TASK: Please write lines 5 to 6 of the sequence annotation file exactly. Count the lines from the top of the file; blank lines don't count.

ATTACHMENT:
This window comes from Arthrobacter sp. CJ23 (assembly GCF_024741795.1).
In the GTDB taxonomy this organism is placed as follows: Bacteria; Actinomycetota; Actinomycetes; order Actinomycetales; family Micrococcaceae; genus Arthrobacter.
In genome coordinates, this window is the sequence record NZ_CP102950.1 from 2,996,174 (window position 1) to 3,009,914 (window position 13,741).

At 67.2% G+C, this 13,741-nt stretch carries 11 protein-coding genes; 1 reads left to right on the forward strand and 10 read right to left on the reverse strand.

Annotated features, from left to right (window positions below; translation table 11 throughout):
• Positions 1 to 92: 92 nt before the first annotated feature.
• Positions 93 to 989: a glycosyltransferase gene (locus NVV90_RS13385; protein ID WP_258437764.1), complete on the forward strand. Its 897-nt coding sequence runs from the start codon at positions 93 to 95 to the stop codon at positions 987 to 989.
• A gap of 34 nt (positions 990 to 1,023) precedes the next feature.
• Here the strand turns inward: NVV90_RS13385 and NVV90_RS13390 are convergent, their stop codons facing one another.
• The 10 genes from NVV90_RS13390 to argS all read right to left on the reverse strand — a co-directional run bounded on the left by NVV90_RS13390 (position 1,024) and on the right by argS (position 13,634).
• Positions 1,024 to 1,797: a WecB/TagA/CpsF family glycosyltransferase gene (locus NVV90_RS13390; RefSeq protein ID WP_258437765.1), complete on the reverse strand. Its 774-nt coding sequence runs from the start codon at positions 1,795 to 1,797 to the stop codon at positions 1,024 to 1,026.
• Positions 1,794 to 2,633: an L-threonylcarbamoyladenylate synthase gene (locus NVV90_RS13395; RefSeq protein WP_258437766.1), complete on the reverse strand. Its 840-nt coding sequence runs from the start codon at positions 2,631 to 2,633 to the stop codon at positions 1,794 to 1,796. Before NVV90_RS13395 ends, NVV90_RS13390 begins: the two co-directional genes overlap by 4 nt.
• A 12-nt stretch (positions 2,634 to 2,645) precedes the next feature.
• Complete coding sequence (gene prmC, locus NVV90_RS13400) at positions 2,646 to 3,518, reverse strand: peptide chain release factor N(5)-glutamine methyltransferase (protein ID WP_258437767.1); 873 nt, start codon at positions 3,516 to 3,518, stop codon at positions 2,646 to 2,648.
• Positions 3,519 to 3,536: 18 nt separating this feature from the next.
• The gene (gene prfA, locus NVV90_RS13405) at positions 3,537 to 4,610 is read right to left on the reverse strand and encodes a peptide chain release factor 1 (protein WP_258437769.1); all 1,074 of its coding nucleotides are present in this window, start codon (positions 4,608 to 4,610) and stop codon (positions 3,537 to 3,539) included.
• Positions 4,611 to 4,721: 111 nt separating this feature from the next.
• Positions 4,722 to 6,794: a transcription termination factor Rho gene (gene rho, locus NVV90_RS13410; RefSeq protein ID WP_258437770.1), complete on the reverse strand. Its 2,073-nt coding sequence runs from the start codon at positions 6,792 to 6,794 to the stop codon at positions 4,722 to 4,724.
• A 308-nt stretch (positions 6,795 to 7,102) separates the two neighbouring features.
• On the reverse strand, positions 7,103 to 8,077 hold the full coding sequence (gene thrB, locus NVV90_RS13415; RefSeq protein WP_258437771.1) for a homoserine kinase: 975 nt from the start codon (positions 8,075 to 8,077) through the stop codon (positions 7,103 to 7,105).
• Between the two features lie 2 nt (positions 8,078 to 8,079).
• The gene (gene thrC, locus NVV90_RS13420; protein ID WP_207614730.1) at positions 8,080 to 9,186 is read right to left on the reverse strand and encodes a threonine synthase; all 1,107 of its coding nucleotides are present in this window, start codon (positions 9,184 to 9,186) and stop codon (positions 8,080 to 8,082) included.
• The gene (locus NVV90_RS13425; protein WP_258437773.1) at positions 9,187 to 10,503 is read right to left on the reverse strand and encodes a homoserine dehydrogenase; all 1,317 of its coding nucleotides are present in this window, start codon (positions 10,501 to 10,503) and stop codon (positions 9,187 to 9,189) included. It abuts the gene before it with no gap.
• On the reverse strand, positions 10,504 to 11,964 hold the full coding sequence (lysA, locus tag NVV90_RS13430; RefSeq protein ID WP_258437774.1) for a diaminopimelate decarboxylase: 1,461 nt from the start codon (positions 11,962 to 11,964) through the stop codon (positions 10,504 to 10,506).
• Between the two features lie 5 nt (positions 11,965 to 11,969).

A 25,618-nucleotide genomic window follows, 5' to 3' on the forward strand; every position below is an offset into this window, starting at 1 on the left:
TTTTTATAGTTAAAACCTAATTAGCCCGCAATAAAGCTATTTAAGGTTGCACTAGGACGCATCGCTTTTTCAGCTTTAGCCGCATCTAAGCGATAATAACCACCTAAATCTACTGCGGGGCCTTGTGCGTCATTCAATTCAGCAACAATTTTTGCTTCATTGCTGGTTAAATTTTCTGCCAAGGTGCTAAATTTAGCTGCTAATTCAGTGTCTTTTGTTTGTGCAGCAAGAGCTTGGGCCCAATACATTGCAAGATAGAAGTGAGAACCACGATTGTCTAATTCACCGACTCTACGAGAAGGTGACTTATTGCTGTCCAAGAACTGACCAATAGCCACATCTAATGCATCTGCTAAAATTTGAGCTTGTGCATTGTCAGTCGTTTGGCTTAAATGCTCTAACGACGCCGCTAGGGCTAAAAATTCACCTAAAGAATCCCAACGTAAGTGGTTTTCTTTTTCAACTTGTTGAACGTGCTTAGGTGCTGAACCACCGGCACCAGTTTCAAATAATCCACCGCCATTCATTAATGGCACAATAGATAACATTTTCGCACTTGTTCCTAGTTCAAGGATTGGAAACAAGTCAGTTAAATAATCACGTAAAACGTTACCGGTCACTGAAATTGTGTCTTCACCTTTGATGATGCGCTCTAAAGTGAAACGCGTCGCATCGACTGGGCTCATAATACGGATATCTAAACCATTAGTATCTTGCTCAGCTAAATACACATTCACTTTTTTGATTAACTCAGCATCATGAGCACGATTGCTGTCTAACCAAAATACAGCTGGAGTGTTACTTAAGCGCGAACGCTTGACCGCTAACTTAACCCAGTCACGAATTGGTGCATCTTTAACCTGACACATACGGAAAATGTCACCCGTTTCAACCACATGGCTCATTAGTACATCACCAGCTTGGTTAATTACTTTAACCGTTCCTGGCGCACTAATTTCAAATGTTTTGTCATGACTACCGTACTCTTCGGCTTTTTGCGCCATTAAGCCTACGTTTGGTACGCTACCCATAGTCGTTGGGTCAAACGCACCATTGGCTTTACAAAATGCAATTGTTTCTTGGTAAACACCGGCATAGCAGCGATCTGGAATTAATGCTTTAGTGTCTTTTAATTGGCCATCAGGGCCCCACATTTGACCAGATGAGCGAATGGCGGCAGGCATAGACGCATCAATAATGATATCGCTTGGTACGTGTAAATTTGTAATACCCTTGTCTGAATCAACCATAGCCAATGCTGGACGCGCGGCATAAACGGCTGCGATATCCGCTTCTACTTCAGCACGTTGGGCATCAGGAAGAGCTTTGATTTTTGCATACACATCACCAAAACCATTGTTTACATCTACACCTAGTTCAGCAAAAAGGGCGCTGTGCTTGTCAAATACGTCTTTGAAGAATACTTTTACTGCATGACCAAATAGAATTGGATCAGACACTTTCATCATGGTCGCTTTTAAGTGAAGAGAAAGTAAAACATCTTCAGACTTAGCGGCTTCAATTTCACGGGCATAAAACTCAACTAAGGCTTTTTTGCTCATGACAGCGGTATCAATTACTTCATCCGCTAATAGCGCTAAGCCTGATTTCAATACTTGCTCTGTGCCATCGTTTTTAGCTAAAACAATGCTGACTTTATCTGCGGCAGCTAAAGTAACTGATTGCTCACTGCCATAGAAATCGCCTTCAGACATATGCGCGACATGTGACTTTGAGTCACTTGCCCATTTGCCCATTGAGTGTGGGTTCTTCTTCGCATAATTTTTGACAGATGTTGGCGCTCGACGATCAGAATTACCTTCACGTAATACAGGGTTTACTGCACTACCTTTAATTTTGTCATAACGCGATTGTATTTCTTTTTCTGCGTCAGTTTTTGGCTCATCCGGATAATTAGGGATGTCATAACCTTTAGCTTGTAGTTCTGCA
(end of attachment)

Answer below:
Annotated features, from left to right (window positions below; translation table 11 throughout):
• Positions 1 to 92: 92 nt before the first annotated feature.